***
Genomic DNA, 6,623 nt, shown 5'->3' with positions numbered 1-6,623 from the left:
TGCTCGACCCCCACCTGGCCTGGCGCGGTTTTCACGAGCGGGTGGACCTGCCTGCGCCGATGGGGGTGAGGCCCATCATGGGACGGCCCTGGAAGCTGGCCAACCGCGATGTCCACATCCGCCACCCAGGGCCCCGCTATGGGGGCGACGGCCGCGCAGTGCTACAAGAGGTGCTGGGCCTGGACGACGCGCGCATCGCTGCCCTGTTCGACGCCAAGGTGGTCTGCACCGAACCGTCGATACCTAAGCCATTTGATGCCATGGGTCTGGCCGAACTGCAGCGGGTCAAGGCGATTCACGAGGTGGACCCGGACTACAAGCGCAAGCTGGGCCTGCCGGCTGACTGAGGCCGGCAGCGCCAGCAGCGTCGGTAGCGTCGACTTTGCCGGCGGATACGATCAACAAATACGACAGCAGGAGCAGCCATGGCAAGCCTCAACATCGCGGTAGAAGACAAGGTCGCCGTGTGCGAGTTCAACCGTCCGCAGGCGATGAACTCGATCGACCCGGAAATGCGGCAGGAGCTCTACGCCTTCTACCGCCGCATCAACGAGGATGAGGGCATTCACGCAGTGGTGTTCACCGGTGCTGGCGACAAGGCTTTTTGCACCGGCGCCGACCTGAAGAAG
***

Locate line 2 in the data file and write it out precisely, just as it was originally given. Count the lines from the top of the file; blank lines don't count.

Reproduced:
TGCTCGACCCCCACCTGGCCTGGCGCGGTTTTCACGAGCGGGTGGACCTGCCTGCGCCGATGGGGGTGAGGCCCATCATGGGACGGCCCTGGAAGCTGGCCAACCGCGATGTCCACATCCGCCACCCAGGGCCCCGCTATGGGGGCGACGGCCGCGCAGTGCTACAAGAGGTGCTGGGCCTGGACGACGCGCGCATCGCTGCCCTGTTCGACGCCAAGGTGGTCTGCACCGAACCGTCGATACCTAAGCCATTTGATGCCATGGGTCTGGCCGAACTGCAGCGGGTCAAGGCGATTCACGAGGTGGACCCGGACTACAAGCGCAAGCTGGGCCTGCCGGCTGACTGAGGCCGGCAGCGCCAGCAGCGTCGGTAGCGTCGACTTTGCCGGCGGATACGATCAACAAATACGACAGCAGGAGCAGCCATGGCAAGCCTCAACATCGCGGTAGAAGACAAGGTCGCCGTGTGCGAGTTCAACCGTCCGCAGGCGATGAACTCGATCGACCCGGAAATGCGGCAGGAGCTCTACGCCTTCTACCGCCGCATCAACGAGGATGAGGGCATTCACGCAGTGGTGTTCACCGGTGCTGGCGACAAGGCTTTTTGCACCGGCGCCGACCTGAAGAAG